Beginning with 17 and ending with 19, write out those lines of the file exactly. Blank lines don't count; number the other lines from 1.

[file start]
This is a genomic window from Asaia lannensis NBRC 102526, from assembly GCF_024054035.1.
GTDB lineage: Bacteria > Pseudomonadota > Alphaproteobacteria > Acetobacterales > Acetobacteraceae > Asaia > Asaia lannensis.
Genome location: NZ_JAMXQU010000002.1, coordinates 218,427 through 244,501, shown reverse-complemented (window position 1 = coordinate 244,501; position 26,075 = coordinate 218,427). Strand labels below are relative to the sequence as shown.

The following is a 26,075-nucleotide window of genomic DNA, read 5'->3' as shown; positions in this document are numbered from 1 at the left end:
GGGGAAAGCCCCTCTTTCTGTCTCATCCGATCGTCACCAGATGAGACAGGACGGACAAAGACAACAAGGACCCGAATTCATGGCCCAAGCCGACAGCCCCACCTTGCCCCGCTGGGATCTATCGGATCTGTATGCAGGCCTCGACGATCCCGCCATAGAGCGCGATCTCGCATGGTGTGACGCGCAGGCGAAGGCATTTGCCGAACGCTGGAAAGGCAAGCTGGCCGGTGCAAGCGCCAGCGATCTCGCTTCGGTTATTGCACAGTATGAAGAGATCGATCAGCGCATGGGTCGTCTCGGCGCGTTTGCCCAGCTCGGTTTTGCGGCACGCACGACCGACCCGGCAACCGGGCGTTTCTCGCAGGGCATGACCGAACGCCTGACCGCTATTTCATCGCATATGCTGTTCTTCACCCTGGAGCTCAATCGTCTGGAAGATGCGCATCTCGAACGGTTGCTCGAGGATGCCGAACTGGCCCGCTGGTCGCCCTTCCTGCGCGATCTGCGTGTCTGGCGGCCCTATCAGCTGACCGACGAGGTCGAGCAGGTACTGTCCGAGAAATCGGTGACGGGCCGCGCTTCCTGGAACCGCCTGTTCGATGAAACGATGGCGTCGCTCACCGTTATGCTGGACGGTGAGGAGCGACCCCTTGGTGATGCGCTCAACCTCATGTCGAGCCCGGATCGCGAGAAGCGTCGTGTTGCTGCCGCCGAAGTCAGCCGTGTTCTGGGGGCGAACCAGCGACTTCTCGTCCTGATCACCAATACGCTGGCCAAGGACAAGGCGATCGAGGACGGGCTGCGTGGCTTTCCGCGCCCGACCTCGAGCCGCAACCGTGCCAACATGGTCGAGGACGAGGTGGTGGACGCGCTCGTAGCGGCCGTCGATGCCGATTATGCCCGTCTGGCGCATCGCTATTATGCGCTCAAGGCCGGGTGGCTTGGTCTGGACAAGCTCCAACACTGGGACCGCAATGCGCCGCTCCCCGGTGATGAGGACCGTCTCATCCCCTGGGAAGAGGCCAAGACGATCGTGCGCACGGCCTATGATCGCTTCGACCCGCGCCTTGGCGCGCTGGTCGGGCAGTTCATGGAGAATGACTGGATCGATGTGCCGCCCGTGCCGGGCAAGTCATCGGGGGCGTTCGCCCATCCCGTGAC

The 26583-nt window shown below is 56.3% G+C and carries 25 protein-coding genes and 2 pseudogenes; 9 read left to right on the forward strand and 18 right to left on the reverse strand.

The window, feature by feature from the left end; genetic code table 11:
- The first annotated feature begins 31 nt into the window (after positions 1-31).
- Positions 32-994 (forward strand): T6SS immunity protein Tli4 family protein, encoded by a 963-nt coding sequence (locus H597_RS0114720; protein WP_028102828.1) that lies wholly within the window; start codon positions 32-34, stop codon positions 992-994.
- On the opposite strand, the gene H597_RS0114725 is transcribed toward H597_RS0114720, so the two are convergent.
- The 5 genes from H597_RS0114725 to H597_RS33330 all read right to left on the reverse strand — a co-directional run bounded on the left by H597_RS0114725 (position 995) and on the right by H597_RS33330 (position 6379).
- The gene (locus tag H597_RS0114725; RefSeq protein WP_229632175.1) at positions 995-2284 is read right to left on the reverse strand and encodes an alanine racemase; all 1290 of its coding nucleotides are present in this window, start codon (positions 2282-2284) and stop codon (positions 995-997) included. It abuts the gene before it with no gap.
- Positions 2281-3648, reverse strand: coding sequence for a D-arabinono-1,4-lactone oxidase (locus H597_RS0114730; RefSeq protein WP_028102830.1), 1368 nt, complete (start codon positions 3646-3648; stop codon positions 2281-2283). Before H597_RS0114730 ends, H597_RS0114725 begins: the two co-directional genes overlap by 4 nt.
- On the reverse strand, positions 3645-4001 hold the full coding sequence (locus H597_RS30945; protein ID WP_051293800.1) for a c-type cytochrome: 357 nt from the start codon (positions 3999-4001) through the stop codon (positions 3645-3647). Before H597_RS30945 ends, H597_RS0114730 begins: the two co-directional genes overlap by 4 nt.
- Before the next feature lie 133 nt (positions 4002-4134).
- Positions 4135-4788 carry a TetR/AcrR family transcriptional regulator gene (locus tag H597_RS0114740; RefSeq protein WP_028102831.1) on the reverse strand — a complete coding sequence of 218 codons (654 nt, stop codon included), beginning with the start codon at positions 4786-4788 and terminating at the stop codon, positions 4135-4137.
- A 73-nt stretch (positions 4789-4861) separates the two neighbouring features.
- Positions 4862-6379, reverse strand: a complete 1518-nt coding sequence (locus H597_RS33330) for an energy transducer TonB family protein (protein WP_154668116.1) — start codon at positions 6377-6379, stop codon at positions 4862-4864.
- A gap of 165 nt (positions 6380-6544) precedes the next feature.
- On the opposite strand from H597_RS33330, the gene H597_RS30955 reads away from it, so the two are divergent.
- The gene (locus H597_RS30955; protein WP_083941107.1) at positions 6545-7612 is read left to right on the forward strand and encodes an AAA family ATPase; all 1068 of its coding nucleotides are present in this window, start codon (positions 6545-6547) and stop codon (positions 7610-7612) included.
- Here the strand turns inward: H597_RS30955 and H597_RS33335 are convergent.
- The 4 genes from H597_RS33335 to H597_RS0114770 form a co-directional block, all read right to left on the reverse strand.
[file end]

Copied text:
- A 73-nt stretch (positions 4789-4861) separates the two neighbouring features.
- Positions 4862-6379, reverse strand: a complete 1518-nt coding sequence (locus H597_RS33330) for an energy transducer TonB family protein (protein WP_154668116.1) — start codon at positions 6377-6379, stop codon at positions 4862-4864.
- A gap of 165 nt (positions 6380-6544) precedes the next feature.